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Oil-shedding coating applications

coatingsIn a previous article on oil-shedding coatings in summer 2010, I mentioned some of the reasons why they might yield performance gains in an engine where frictional losses due to the action of oil shearing are significant. These coatings are likely to offer most gain in engines where there is a combination of an excess of oil and a number of areas of small dynamic clearance where shearing takes place.

The reality is that, where opportunity exists to engineer a more carefully considered solution to the problem of oil shear, we should see greater gains. Reduction of the quantity of oil, by tackling the quantity of supply and/or improvements to scavenging, combined with an increase in clearances (if possible) will also bring useful results, but clearly with much greater expenditure of time and money.

Some companies sell oil-shedding coatings based on the fact that components will be heavier when coated in oil, and are therefore likely to 'slow the engine down'. How much oil is likely to adhere to a given component under conditions of high acceleration is not clear, but the main gains from such a coating are unlikely to be due to this reason. There are amateur demonstrations of the amount of oil adhering to an engine component, but at working temperature, the oil viscosity is much lower than at room temperature, and the masses of oil added to the reciprocating and rotating components will be lower than these garage experiments demonstrate.

However, this is not to deny the fact that oil-shedding coatings may offer advantages quite separately from decreasing oil-shear losses. There is quite possibly a reasonable amount of oil hanging around in any engine on static components that are not subject to significant oil shear, and this amount can be significant. More efficient drainage of oil back to the sump/lower crankcase might allow the amount of oil on the car or bike to be reduced.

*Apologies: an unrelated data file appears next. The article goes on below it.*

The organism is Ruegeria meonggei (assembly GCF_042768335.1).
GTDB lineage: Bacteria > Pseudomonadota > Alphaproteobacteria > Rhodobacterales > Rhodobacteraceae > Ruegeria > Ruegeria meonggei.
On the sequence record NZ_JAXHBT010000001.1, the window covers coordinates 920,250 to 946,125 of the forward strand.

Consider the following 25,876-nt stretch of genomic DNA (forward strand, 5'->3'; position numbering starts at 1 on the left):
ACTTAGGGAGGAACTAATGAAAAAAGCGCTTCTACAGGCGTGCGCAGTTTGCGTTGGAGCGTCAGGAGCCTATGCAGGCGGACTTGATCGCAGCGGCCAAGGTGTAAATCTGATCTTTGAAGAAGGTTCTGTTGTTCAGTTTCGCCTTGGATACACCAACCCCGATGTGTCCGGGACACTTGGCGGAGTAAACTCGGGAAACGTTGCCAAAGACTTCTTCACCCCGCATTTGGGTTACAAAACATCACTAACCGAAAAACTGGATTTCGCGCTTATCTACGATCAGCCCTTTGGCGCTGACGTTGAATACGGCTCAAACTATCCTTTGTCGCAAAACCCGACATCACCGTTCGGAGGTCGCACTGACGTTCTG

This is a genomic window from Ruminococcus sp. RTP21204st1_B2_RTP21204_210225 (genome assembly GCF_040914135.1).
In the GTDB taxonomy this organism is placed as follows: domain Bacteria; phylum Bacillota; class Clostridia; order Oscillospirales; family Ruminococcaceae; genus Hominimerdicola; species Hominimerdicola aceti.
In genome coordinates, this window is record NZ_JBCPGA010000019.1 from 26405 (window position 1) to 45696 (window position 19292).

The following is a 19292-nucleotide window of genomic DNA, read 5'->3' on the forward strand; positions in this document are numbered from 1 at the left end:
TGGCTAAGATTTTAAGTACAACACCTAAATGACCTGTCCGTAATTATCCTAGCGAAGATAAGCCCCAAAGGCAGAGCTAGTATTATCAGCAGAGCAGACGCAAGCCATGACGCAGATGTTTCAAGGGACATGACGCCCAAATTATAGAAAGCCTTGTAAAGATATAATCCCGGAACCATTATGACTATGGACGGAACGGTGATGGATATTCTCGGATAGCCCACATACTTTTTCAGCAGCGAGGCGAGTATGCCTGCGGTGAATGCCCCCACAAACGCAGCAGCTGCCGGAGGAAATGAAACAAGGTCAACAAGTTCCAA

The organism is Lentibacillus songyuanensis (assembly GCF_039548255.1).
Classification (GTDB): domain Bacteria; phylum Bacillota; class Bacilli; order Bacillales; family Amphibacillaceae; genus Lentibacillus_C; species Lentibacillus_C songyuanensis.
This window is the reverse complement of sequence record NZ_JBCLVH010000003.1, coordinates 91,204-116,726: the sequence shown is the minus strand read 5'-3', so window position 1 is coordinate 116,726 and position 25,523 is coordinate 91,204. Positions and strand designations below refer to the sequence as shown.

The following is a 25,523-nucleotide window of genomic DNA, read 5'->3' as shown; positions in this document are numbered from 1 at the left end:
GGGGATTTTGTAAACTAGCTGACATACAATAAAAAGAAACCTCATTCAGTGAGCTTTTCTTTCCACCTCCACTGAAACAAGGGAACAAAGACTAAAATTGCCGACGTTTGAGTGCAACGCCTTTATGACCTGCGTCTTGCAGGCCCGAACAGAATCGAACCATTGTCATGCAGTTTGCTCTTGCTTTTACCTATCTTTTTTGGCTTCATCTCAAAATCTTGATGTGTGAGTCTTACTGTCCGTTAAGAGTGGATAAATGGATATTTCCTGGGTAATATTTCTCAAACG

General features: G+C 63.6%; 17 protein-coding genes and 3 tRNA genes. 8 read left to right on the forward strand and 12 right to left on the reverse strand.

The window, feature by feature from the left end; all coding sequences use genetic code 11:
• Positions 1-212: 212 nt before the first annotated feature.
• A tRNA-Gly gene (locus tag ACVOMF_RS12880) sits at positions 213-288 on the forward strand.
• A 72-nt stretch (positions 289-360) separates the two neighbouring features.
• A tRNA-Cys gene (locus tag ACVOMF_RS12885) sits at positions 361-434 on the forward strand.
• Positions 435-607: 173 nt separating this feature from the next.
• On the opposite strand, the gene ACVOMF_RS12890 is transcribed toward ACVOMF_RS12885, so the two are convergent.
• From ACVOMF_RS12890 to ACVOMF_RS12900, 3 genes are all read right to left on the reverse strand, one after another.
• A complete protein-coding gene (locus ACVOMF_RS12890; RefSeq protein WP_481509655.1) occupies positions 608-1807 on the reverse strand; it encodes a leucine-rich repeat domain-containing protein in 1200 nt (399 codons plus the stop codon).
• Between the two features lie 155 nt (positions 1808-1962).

In designing a new engine, or modifying an existing production engine for racing, much consideration is given to providing easy egress to oil from the top end of the engine, where large quantities are apt to become 'lost'. Cam covers, cam carriers and cylinder heads can all have significant wetted areas where oil is likely to adhere, and where there is nothing physical to sweep the oil away, other than more oil. Here, oil-shedding coatings work by changing the 'surface energy' of the metal surfaces, such that oil will not spread into a thin film but will collect into droplets which then run away under the action of gravity.


The 'non-wetting' action we are aiming for here is similar to that we see on a freshly waxed car after rain, with liquid forming broadly spherical droplets. Making a smooth surface is not necessarily the way to go though; a dusty car can also show non-wetting tendencies.

The best examples in nature of non-wetting surfaces are petals and lotus leaves. Both are microscopically very rough, but in different ways. While water will 'wet' neither surface, lotus leaves will shed a water drop of almost any size. Water forming small droplets on a rose will not run off even if the flower is tipped upside down.

In an oil-shedding coating, we are looking not only for the surface not to 'wet' but also that the surface can shed the oil. With liquids showing lower surface tensions at high temperature, as might be found in an engine, the job of preventing wetting and shedding becomes more difficult. Work continues in trying to create better oil-shedding coatings and surfaces (called super-oleophobic surfaces) on many fronts, of which motorsport is only one. Creating lotus-like liquid-shedding behaviour for both water and oil has benefits for many applications outside of motor racing.

Fig. 1 - We can learn much about wetting of surfaces and shedding of liquids from studying nature. This is a lotus leaf.

Written by Wayne Ward

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